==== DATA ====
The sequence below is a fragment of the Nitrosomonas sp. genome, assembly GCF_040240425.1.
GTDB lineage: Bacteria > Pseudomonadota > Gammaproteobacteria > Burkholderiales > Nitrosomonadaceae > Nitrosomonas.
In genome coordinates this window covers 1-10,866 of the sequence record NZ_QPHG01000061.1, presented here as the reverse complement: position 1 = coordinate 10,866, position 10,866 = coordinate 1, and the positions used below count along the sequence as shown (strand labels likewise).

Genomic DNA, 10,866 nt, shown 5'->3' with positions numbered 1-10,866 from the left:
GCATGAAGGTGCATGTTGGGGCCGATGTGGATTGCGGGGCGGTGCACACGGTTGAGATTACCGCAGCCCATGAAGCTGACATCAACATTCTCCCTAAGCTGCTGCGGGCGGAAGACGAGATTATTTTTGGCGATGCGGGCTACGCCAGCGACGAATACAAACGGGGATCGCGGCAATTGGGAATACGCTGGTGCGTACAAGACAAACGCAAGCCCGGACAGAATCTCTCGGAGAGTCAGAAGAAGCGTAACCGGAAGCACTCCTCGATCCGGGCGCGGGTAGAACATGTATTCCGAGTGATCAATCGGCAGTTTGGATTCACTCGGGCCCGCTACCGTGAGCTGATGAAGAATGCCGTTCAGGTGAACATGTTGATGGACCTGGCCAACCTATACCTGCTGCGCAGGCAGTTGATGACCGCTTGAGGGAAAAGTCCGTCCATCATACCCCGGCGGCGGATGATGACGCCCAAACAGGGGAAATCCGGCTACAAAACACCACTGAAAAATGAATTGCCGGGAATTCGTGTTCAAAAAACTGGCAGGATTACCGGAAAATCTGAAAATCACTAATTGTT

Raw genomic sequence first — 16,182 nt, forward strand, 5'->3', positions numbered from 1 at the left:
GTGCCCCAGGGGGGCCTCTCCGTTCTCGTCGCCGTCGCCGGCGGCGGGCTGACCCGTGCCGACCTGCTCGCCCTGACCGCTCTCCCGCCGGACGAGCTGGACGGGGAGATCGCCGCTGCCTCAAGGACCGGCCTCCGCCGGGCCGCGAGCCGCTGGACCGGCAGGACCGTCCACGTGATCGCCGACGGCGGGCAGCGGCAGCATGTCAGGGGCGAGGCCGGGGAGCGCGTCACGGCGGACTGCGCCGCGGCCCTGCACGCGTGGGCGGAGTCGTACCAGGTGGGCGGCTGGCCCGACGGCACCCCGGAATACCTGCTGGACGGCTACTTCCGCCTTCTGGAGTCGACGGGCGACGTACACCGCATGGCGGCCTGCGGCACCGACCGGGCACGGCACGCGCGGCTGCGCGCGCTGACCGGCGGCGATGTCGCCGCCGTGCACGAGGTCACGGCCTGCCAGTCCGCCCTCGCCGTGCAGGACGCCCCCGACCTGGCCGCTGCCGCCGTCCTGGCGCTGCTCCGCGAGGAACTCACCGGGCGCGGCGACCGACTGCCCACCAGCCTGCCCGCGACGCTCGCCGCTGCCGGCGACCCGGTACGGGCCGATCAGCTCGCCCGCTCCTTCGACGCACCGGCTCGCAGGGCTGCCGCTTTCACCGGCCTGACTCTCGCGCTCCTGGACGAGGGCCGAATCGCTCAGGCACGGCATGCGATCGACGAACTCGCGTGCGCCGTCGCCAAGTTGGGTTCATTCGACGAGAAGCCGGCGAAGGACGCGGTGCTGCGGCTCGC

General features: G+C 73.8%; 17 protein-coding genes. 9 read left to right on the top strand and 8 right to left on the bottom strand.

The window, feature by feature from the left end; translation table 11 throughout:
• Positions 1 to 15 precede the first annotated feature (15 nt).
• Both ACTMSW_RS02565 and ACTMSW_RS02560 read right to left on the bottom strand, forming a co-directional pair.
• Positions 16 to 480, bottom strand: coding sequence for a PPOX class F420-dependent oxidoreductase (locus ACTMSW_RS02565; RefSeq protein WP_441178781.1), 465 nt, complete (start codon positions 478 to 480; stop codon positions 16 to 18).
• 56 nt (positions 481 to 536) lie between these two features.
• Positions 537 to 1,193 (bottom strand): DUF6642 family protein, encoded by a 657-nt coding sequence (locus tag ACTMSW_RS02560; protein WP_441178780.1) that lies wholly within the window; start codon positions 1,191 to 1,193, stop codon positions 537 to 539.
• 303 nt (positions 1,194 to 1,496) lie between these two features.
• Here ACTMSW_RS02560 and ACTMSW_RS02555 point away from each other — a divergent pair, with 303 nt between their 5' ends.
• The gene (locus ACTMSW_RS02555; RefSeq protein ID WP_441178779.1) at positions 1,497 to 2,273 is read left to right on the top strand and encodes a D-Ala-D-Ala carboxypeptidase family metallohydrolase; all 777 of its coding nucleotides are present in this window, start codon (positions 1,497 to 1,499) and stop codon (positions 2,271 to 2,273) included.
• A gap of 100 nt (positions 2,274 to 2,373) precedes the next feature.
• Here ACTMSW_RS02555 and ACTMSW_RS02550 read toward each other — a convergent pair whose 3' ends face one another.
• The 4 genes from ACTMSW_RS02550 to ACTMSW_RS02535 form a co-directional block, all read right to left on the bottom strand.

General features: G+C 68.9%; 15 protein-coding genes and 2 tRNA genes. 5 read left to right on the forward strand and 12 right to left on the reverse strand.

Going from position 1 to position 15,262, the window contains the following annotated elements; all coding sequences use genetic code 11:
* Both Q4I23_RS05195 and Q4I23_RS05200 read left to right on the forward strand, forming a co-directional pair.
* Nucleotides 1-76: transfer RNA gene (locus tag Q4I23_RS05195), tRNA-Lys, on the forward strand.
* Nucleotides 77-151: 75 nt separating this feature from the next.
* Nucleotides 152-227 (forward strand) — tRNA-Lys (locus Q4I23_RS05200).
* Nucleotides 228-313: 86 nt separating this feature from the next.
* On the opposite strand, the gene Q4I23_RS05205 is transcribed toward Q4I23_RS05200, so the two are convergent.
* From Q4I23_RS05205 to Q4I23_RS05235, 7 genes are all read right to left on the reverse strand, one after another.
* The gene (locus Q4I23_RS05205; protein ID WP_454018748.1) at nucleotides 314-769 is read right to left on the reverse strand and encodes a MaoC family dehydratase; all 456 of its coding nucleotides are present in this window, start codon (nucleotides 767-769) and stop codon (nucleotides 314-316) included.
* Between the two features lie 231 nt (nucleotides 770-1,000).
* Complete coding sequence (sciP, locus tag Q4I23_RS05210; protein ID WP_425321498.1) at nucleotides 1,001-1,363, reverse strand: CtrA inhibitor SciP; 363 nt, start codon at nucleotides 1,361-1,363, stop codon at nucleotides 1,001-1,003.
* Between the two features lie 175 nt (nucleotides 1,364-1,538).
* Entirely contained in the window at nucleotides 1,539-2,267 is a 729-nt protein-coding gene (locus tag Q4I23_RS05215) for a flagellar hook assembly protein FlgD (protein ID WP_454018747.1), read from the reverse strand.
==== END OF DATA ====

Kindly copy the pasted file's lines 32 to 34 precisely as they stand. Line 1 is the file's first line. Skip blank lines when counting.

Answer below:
* Complete coding sequence (sciP, locus tag Q4I23_RS05210; protein ID WP_425321498.1) at nucleotides 1,001-1,363, reverse strand: CtrA inhibitor SciP; 363 nt, start codon at nucleotides 1,361-1,363, stop codon at nucleotides 1,001-1,003.
* Between the two features lie 175 nt (nucleotides 1,364-1,538).
* Entirely contained in the window at nucleotides 1,539-2,267 is a 729-nt protein-coding gene (locus tag Q4I23_RS05215) for a flagellar hook assembly protein FlgD (protein ID WP_454018747.1), read from the reverse strand.